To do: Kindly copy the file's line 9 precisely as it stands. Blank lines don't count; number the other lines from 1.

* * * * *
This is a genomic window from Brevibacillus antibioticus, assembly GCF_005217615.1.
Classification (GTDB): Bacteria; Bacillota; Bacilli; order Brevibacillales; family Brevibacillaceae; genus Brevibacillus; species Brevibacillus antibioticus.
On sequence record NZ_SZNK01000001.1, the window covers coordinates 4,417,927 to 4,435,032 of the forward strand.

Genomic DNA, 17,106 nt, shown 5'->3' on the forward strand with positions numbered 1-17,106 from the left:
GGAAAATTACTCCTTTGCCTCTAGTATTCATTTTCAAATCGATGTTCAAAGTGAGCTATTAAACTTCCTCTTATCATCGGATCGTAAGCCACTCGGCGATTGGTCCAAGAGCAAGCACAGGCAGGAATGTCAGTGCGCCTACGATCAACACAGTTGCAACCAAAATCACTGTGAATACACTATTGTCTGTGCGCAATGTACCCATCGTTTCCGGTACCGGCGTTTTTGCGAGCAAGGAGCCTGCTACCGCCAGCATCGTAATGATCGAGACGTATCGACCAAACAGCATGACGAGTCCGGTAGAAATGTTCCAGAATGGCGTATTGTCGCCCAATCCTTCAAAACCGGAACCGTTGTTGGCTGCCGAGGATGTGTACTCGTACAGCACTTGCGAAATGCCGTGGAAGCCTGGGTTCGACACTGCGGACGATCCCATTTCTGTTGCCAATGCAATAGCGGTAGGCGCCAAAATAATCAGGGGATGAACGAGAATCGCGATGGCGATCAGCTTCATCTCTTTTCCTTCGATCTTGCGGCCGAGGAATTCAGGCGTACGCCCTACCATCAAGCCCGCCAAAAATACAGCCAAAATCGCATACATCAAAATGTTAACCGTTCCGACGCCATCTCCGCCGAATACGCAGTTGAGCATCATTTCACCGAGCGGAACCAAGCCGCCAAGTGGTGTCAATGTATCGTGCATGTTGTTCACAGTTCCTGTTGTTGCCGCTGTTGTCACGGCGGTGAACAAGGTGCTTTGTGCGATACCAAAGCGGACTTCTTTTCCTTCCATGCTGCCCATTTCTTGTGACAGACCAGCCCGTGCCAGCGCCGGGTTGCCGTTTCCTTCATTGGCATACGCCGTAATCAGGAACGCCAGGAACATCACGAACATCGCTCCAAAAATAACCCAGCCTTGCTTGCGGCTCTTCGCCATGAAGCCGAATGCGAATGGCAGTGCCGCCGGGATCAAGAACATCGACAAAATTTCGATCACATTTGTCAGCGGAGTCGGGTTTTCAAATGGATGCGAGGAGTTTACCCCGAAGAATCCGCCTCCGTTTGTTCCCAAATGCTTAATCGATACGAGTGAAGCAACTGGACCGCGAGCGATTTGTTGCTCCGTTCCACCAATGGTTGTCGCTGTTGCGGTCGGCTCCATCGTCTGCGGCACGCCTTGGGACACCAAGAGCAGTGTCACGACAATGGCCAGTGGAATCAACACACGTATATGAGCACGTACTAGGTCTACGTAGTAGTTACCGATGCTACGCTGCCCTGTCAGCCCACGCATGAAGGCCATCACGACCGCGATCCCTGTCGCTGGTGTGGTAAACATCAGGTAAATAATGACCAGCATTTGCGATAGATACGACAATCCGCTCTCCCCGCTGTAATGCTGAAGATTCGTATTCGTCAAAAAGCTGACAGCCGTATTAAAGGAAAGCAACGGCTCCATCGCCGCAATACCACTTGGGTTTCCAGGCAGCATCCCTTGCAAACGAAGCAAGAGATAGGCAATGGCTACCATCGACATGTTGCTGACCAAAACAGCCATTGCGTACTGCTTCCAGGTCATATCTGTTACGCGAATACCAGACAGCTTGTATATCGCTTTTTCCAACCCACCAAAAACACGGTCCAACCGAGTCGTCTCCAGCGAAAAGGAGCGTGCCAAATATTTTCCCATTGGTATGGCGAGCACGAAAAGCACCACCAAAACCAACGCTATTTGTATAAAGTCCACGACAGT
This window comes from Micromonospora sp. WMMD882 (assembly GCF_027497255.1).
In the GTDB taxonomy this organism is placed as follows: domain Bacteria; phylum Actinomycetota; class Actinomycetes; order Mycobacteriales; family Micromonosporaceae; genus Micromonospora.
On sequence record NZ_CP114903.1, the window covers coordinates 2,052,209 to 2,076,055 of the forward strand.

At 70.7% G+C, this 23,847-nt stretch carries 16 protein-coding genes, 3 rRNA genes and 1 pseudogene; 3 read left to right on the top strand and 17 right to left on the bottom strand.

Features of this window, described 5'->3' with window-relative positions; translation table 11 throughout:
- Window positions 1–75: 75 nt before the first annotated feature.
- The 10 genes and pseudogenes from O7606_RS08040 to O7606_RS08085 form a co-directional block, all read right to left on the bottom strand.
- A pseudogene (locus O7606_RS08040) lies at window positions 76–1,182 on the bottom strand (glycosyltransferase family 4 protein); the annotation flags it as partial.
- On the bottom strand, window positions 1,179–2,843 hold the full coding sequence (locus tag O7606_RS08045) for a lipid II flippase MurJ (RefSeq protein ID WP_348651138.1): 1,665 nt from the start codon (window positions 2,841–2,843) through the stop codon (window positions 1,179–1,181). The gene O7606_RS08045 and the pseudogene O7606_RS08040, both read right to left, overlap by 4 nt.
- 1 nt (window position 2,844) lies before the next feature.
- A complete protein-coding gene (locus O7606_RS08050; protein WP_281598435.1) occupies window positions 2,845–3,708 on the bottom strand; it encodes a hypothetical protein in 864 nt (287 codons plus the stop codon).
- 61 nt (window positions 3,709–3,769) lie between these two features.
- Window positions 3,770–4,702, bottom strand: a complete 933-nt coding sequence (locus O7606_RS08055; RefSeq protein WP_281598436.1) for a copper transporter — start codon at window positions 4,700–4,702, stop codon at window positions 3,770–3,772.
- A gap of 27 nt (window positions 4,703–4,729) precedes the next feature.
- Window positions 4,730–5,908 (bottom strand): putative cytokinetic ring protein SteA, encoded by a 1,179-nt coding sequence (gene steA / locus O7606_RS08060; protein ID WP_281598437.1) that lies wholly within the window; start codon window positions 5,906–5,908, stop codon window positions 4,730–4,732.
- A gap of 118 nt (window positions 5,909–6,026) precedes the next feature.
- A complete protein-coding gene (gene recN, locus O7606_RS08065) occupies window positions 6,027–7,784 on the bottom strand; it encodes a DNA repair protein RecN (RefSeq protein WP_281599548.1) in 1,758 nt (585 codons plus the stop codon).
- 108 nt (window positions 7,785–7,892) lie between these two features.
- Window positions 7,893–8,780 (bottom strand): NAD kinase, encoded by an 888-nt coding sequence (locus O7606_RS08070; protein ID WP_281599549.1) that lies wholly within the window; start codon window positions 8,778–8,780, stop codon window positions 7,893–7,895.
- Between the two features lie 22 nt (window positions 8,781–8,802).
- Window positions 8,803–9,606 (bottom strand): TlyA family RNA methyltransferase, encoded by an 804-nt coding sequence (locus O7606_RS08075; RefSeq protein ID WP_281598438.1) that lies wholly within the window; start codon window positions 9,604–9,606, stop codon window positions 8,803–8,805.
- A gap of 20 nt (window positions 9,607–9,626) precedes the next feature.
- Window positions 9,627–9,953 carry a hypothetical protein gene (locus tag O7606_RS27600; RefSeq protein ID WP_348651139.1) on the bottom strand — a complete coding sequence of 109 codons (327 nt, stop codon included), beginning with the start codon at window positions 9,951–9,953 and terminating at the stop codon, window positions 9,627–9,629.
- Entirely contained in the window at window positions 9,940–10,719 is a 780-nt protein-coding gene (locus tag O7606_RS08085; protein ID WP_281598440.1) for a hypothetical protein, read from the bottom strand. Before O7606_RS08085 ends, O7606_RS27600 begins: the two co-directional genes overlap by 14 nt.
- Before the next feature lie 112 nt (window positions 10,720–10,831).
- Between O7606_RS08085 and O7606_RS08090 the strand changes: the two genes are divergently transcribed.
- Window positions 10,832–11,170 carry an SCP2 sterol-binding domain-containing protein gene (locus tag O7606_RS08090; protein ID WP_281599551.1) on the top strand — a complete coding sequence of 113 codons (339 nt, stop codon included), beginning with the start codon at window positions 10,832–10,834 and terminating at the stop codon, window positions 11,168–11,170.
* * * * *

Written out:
At 70.7% G+C, this 23,847-nt stretch carries 16 protein-coding genes, 3 rRNA genes and 1 pseudogene; 3 read left to right on the top strand and 17 right to left on the bottom strand.